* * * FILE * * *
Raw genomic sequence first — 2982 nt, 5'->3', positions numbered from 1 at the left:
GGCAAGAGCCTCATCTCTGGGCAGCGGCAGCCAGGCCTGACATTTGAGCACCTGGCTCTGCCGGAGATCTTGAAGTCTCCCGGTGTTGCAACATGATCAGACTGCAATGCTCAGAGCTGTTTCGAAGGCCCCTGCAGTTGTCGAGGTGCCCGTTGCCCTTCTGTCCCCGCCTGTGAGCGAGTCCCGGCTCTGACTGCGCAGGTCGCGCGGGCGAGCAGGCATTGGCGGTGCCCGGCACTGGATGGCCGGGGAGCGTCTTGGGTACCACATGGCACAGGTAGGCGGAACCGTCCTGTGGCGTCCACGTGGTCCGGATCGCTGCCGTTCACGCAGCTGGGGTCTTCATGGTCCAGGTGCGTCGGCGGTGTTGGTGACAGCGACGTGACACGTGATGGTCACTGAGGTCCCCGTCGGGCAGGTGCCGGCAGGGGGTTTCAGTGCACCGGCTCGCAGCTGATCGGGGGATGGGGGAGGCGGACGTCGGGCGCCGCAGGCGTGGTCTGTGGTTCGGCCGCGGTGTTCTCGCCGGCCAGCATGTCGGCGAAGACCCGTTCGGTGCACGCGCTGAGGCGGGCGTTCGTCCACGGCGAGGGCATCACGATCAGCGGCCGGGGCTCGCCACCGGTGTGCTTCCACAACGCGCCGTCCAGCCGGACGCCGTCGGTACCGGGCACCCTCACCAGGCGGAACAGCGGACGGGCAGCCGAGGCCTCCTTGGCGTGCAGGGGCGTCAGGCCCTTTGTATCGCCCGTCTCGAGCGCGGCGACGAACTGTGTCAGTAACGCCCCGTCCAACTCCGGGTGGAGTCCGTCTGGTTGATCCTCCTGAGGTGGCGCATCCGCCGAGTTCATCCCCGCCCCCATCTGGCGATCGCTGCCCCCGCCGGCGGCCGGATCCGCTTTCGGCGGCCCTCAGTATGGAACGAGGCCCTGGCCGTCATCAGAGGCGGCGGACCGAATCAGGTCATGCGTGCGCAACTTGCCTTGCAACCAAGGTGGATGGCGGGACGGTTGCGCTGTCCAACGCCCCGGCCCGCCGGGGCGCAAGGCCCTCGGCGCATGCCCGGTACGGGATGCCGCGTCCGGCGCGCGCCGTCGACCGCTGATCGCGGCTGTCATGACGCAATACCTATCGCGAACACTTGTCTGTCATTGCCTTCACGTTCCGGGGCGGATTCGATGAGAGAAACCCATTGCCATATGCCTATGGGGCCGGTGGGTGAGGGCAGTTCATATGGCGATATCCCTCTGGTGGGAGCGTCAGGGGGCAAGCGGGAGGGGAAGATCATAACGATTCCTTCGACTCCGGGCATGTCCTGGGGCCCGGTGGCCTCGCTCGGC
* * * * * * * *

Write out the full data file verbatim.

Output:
Raw genomic sequence first — 2982 nt, 5'->3', positions numbered from 1 at the left:
GGCAAGAGCCTCATCTCTGGGCAGCGGCAGCCAGGCCTGACATTTGAGCACCTGGCTCTGCCGGAGATCTTGAAGTCTCCCGGTGTTGCAACATGATCAGACTGCAATGCTCAGAGCTGTTTCGAAGGCCCCTGCAGTTGTCGAGGTGCCCGTTGCCCTTCTGTCCCCGCCTGTGAGCGAGTCCCGGCTCTGACTGCGCAGGTCGCGCGGGCGAGCAGGCATTGGCGGTGCCCGGCACTGGATGGCCGGGGAGCGTCTTGGGTACCACATGGCACAGGTAGGCGGAACCGTCCTGTGGCGTCCACGTGGTCCGGATCGCTGCCGTTCACGCAGCTGGGGTCTTCATGGTCCAGGTGCGTCGGCGGTGTTGGTGACAGCGACGTGACACGTGATGGTCACTGAGGTCCCCGTCGGGCAGGTGCCGGCAGGGGGTTTCAGTGCACCGGCTCGCAGCTGATCGGGGGATGGGGGAGGCGGACGTCGGGCGCCGCAGGCGTGGTCTGTGGTTCGGCCGCGGTGTTCTCGCCGGCCAGCATGTCGGCGAAGACCCGTTCGGTGCACGCGCTGAGGCGGGCGTTCGTCCACGGCGAGGGCATCACGATCAGCGGCCGGGGCTCGCCACCGGTGTGCTTCCACAACGCGCCGTCCAGCCGGACGCCGTCGGTACCGGGCACCCTCACCAGGCGGAACAGCGGACGGGCAGCCGAGGCCTCCTTGGCGTGCAGGGGCGTCAGGCCCTTTGTATCGCCCGTCTCGAGCGCGGCGACGAACTGTGTCAGTAACGCCCCGTCCAACTCCGGGTGGAGTCCGTCTGGTTGATCCTCCTGAGGTGGCGCATCCGCCGAGTTCATCCCCGCCCCCATCTGGCGATCGCTGCCCCCGCCGGCGGCCGGATCCGCTTTCGGCGGCCCTCAGTATGGAACGAGGCCCTGGCCGTCATCAGAGGCGGCGGACCGAATCAGGTCATGCGTGCGCAACTTGCCTTGCAACCAAGGTGGATGGCGGGACGGTTGCGCTGTCCAACGCCCCGGCCCGCCGGGGCGCAAGGCCCTCGGCGCATGCCCGGTACGGGATGCCGCGTCCGGCGCGCGCCGTCGACCGCTGATCGCGGCTGTCATGACGCAATACCTATCGCGAACACTTGTCTGTCATTGCCTTCACGTTCCGGGGCGGATTCGATGAGAGAAACCCATTGCCATATGCCTATGGGGCCGGTGGGTGAGGGCAGTTCATATGGCGATATCCCTCTGGTGGGAGCGTCAGGGGGCAAGCGGGAGGGGAAGATCATAACGATTCCTTCGACTCCGGGCATGTCCTGGGGCCCGGTGGCCTCGCTCGGC